How do I Calculate the Value of a Corporate Bond?

A corporate bond can trade either at a premium or discount to the bond's face value as the market interest rate changes. When the market interest rate is lower than the corporate bond's coupon rate, the bond will sell at a premium. When the market interest rate is higher than the coupon rate, the bond will sell at a discount. Additionally, the value of a corporate bond also changes as the term of the bond shortens towards maturity, unless the market interest rate is equal to the coupon rate and the bond is selling at par.

Gather corporate bond information. To calculate the value of a corporate bond, the following data must be known: coupon rate, face value and bond term, or practically years to maturity. Suppose the corporate bond has a coupon rate of 5 percent and a face value of $1,000. Also assume that the bond pays out interest once a year and thus the annual coupon payment is $1,000 X 5 percent = $50. Lastly, the bond is a 10-year corporate bond and has two years before maturity.

Determine market interest rate. Factors affecting market interest rate include inflation expectation, bond rating, bond trading liquidity and bond maturity, according to the 2005 book "Financial Management" by Eugene Brigham and Michael Ehrhardt. Suppose the corporate bond has a AAA rating and trading in the bond is considered liquid, especially given that the bond has only two years before maturity. Further assume that future inflation is on the rise. Since a rising inflation has less impact on shorter-term bonds, investors likely will demand smaller increase of yield on the two-year-to-maturity bond. Therefore, all factors taken into account, the corporate bond has a presumed market interest rate of 4 percent.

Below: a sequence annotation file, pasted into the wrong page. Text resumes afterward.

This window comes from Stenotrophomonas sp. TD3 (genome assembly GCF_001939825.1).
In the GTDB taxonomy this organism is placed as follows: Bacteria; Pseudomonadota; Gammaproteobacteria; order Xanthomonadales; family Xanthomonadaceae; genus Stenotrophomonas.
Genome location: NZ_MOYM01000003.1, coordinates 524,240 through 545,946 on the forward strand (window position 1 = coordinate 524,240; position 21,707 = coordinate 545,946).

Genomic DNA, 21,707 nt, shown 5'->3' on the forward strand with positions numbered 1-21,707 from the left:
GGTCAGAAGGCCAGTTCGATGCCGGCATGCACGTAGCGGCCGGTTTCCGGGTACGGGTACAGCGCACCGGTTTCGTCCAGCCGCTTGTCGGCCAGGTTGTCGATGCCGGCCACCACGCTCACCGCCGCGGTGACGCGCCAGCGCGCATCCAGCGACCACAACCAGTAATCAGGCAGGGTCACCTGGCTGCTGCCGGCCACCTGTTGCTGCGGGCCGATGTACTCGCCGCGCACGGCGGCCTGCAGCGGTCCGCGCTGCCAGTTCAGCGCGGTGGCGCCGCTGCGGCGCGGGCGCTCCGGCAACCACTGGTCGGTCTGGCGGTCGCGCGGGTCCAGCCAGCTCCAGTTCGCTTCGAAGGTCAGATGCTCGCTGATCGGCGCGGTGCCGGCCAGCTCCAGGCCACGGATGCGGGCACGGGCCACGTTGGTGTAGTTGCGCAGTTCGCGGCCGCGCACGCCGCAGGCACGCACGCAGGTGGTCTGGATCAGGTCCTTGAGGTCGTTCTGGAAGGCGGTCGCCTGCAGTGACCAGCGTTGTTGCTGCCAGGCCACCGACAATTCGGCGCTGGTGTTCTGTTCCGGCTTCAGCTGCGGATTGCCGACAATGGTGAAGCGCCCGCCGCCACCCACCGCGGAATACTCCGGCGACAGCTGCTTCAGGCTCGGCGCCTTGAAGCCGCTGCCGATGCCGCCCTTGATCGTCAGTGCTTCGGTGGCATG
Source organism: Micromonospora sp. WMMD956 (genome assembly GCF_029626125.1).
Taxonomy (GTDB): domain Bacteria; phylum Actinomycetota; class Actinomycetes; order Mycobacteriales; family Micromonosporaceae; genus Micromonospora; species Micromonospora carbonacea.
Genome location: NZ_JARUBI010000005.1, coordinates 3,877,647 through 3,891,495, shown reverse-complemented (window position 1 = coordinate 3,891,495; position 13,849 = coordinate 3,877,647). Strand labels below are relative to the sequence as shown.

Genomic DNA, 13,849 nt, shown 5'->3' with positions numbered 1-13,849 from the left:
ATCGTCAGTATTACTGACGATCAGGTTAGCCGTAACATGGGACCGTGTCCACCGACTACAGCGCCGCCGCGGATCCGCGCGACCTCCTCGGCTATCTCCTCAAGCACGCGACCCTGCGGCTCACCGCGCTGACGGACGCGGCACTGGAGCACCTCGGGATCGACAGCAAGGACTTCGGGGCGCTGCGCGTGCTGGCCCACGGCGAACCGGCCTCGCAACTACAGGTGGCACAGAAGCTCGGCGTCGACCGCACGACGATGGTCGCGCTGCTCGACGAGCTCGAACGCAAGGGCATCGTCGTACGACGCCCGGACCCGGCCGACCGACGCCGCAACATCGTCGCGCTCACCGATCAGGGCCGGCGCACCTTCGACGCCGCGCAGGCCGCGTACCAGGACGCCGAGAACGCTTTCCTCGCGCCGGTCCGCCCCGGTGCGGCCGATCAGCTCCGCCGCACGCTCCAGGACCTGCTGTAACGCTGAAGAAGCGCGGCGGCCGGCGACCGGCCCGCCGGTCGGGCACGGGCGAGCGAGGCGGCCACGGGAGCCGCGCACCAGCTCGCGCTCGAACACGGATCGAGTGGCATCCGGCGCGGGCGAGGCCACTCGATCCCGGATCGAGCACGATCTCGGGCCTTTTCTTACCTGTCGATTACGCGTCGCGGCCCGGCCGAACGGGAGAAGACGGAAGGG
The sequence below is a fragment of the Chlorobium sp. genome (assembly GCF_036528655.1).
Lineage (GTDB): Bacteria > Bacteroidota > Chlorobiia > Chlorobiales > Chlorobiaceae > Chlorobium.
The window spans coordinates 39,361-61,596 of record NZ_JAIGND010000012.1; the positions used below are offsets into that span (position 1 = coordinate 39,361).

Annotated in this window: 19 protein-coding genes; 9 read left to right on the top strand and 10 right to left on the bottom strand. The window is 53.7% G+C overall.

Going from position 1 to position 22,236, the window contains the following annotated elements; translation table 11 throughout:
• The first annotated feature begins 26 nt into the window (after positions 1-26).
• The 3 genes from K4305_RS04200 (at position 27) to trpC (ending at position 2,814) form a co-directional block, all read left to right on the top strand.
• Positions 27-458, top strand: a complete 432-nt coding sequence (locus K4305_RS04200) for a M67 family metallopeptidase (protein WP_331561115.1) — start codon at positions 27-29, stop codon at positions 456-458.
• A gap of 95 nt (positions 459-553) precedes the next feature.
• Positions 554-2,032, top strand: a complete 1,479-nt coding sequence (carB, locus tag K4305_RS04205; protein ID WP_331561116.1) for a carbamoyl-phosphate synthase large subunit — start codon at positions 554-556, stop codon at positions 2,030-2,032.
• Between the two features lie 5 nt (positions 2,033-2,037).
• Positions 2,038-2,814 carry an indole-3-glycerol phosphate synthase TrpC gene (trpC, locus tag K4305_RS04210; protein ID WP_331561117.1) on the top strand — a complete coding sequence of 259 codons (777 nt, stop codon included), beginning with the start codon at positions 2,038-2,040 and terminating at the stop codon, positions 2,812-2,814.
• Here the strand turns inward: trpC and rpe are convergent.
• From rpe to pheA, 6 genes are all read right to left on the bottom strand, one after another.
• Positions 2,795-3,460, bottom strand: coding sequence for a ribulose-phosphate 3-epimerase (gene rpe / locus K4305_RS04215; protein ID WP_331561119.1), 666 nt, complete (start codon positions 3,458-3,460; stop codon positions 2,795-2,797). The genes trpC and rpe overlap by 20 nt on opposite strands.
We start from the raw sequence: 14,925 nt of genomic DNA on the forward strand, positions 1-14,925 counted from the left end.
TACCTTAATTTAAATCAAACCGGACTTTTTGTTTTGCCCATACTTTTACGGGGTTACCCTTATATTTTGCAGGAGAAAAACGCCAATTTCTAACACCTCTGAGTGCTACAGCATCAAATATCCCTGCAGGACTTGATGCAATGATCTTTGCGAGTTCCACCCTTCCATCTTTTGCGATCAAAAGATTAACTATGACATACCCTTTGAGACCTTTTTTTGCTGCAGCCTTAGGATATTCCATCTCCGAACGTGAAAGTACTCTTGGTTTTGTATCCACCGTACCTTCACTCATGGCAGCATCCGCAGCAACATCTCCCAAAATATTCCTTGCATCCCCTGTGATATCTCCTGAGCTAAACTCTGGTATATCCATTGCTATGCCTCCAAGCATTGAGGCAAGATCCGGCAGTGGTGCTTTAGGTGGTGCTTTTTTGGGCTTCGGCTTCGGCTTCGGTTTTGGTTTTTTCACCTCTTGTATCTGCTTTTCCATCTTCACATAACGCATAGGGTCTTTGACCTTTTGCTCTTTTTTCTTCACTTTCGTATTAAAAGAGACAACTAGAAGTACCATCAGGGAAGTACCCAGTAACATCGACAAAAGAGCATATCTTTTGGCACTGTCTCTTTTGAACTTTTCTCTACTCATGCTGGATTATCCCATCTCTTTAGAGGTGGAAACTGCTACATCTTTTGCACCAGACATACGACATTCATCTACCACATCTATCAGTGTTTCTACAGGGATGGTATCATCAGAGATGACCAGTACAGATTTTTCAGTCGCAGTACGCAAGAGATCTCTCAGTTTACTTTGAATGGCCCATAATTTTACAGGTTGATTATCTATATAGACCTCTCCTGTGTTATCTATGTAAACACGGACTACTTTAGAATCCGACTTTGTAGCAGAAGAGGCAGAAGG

Apply bond valuation formula. The value of the corporate bond is the sum of the bond's future value, the annual interest payments and the bond principal returned at maturity, discounted at the market interest rate. The value of the corporate bond is calculated as 50/(1 + 4 percent) + (50 + 1000)/(1 + 4 percent)(1 + 4 percent) = 50/1.04 + 1050/1.04 X 1.04 = 48.08 + 970.78 = $1,018.86. Therefore, a corporate bond of $1,000 in face value and 5 percent coupon rate with two years left to maturity has a market value of $1,018.86 when the market interest rate is 4 percent.


  • Use a financial calculator featuring functions of present value and future value to perform multiple-year valuation. Lower corporate default risk and liquidity risk demand lower yield from investors and thus impose lower interest rate on the corporate bond.


  • If the market expects inflation to decline, investors would like to buy longer-term bond as opposed to shorter-term ones. Corporate bonds like the one in this case with only two years before maturity may have to offer a higher yield to attract investors and that can cause a drop in price.